Trixie Mattel and Katya Zamolodchikova, in particular, have experienced the obsession and, at times, the wrath of a global fanbase: they’ve made millions out of their comical friendship through various book deals, TV shows and podcasts. Various fan edits of endearing moments have materialised on YouTube, labelling the likes of ‘Trixie and Katya as “iconic for 6 minutes”, “Trixie and Katya moments that NEED JESUS”, and “Trixie and Katya being chaotic in interviews”. All Stars 2 infamously roused outrage amongst Katya stans as Alaska was crowned: the question of whether Katya was robbed has even made it to a poll on the Fandom page, and it’s a constant debate on Reddit streams.
Drag Race toxicity.
RPDR has encouraged fans not just to consume, but to obsess, promoting hashtags to encourage expressing opinion and fan allegiances in each and every episode: season thirteen alumnus Gottmik quickly developed a huge following after their combination of touching backstory, chaos, and genuineness formed a perfect concoction for many Drag Race fans. As Symone was crowned, #Gottmikwasrobbed quickly gained traction on Twitter, resurfacing debates about toxicity within the fandom, or rather, various ‘fandoms’ or subsections dedicated to ‘stanning’ certain queens.
Symone’s crowning similarly revived debates surrounding racial biases amongst Drag Race fans, many of whom screamed “robbery” when POC queens have taken the crown, notably in the cases of Symone and Jaida Essence Hall. Indeed, the queens with the largest fanbases are white, pointing to biases, be them subliminal or active, amongst fans: Trixie Mattel is currently listed as the wealthiest drag queen with a net worth of $10 million, and in the past, Bob The Drag Queen has pointed to racial biases amongst fans on Instagram that demonstrate white queens are more likely to be “celebrated” by the fandom through following. At present, only five queens boast over two million Instagram followers: Bianca Del Rio, Trixie, Katya, Adore Delano, and Plastique Tiara.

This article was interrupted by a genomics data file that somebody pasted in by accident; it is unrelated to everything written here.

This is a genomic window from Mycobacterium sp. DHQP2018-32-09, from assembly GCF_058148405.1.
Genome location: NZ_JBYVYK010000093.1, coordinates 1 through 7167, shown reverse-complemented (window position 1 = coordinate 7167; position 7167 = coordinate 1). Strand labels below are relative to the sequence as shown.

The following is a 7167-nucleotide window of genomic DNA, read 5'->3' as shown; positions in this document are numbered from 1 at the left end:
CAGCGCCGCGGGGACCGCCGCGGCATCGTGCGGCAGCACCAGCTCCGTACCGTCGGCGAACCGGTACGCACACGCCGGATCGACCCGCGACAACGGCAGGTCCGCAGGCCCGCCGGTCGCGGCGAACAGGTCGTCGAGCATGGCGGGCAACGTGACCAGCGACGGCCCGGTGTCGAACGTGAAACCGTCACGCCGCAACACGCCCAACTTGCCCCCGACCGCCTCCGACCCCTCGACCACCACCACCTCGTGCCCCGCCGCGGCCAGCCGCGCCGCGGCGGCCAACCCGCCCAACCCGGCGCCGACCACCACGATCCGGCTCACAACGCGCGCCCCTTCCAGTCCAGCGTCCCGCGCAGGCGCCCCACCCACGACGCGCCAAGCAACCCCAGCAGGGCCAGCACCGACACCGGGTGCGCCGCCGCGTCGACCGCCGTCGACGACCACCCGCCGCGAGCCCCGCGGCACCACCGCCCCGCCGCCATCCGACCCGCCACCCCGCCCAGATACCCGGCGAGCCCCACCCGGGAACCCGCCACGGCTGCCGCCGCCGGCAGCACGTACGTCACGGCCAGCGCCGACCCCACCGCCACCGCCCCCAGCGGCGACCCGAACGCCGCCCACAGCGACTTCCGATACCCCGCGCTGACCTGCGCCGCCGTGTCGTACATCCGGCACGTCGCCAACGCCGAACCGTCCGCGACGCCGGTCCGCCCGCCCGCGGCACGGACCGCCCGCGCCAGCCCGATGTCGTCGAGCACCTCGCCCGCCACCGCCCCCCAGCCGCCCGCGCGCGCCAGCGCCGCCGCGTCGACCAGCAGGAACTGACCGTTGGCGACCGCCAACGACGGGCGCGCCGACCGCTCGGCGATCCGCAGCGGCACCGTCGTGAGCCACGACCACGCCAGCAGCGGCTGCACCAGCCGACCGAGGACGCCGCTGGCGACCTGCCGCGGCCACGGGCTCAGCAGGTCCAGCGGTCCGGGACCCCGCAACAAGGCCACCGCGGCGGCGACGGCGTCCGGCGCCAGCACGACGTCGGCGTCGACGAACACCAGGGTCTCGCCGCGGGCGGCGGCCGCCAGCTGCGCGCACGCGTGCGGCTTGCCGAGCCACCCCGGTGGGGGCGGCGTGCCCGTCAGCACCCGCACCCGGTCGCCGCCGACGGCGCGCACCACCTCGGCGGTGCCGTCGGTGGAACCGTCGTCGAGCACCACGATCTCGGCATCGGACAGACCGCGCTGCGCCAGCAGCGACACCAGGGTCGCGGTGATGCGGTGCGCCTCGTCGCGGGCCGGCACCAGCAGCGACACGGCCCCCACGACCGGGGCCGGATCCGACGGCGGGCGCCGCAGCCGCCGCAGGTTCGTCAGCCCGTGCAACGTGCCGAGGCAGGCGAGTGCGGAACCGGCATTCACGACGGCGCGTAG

Non-binary and androgynous.
Drama is part and parcel of the Drag Race universe. In fact, many of those who watch Drag Race refuse to align themselves with the “fandom” on account of its toxicity. Somriddho says, “I have nothing against the drag queens who have been on the show. I’m just against the format. I think that I would feel more connected to the show if it featured non-binary and androgynous drag artists, too. I think because many audiences grew up with this show, they are very protective of it. They don’t like to hear any criticism of it.”
Emma continues: “A lot of the fandom appears to respond badly to criticism. Nothing can be said against RuPaul, or [anything] that highlights the fact that the show is still predominantly white, cis gay men. There has been some improved inclusivity in recent series, but it’s still severely lacking. It’s quite insular.”
Clearly, it is more accurate to talk of multiple RPDR “fandoms” rather than one, collective fandom. While sections of the show’s cult following have been plagued by toxicity, it’s clear that Drag Race is reconstructing what it means to be a fangirl in the modern age: though RPDR arguably fails to represent its true diversity, the reality is that drag is no longer the sole preserve of cis, gay men, celebrated through the laptop screens of young people of various genders and sexualities. In the words of Bimini Bon Boulash: that’s not a joke, just a fact.
Watch Rob Harkavy’s interview with RuPaul’s Drag Race UK Season 1 runner-up Divina de Campo here.